Three Articles on Publishing and Money

I am nowhere near ready to even think about the publishing process for NEXT BOOK, aka A COINCIDENCE OF DOORS — I’m still hacking at my first draft and turning it into a more cohesive second draft.

However, I read three articles this week that harmonized in an interesting and/or disheartening way, so I wanted to share them with you. How do we get our books into the hands of the people who might appreciate them? Does the capitalistic model, especially when combined with the algorithmic model, “just not work”?

Reedsy: The Ultimate Guide to KDP: How to Succeed on Kindle Direct Publishing

Once you’ve got your KDP book’s product page polished for maximal conversion, it’s time to get as many eyeballs on it as possible. While there are plenty of ways to market your ebook off-platform, this section will focus on how to boost its Amazon discoverability — how to make it easy for relevant readers to find it on-site.

Remember, when it comes to books, Amazon is the world’s leading search engine and recommendation system. There are many ways to send readers to your book page. But what you really want is to reach the point where Amazon does the bulk of the marketing for you.

Seth Godin: Surrendering Curation and Promotion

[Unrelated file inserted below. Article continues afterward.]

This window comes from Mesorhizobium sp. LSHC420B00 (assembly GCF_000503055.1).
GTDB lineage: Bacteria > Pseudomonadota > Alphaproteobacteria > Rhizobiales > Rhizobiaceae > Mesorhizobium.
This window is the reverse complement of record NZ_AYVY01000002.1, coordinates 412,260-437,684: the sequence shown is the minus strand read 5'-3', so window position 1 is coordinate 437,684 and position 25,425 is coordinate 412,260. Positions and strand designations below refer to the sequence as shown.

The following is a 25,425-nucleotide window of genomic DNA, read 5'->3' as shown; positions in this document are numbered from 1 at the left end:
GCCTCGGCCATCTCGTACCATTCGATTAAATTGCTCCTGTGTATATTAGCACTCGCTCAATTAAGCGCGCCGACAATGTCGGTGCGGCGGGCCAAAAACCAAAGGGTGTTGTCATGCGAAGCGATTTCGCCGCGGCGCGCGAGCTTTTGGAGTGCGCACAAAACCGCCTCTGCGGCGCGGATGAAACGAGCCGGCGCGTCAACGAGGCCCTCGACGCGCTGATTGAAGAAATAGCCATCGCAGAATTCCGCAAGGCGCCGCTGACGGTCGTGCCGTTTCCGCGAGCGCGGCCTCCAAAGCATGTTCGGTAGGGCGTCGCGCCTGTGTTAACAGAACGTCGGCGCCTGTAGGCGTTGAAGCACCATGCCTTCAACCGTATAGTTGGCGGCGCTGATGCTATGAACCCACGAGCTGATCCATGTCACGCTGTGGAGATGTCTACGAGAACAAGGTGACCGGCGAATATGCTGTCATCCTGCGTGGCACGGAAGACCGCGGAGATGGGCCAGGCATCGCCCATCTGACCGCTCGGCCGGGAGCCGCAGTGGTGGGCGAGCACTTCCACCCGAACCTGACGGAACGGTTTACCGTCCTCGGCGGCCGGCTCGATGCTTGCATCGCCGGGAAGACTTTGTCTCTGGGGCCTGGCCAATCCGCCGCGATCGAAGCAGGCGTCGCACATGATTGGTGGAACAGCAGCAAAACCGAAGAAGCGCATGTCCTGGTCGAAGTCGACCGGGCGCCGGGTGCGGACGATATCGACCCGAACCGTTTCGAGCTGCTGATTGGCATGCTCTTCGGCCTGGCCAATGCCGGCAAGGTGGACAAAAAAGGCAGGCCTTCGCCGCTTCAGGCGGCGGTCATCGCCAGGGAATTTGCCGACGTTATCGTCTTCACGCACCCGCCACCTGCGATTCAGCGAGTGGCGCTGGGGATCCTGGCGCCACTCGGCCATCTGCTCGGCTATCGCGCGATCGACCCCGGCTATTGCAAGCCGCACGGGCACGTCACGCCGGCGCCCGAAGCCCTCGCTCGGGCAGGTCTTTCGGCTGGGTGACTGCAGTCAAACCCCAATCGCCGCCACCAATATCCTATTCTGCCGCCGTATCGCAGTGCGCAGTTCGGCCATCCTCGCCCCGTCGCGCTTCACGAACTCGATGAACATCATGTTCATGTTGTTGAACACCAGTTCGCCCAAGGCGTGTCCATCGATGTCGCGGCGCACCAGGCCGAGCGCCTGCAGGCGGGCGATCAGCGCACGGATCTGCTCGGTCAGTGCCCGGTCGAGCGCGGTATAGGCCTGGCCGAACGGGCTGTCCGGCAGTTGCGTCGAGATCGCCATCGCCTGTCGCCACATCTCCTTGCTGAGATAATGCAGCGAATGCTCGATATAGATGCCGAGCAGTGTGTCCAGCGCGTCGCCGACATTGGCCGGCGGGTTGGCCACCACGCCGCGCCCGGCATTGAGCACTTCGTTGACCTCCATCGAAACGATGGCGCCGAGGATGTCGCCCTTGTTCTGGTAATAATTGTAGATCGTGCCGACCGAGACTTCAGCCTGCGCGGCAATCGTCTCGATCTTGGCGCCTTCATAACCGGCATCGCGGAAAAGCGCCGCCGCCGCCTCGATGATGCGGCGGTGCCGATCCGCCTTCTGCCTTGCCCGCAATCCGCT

Facebook, Linkedin, Google, Apple and Amazon have very little ability to promote a specific idea or creator.

That sounds crazy, but culturally and technically, it’s true.

[…]

The platforms are built on the idea that the audience plus the algorithm do all the deciding. No curation, no real promotion, simply the system, grinding away.

This inevitably leads to pandering, a race to the bottom.

Longreads: The First Book

Jennifer Matthewson: As I’m sure a lot of first-time authors will say, I expected to have more management from my publisher. It was a small publisher in D.C., but there was no marketing at all, so I had to do it all myself. I think it’s a complete shift of expectations once you realize you’re the one salesperson for your book.

[…]

[Sophia] Shalmiyev: My number one myth is that the publishing house will pay for your travel. I have maxed out all my credit cards to go do the gigs I wanted to do, and I gave up many many more because I was not encouraged in that direction. A book tour for an unknown author sells no books, not enough to justify it. Yet, sitting at home and doing nothing would have been a new low. The other myth is that you can be honest and be yourself. You cannot. You will get in trouble. I feel like I am in trouble every day I speak and have my book anywhere in proximity. I have a lot of negative feelings about the industry treating its editors and agents like rags to be used and wrung out. They are overworked and exploited, and for what? The capitalist model just doesn’t work. Plus, the schmooze is incredible. You have to like talking to strangers nonchalantly about craft and sales.

I do love talking to strangers nonchalantly about craft and sales, so I guess that’s a start. ❤️

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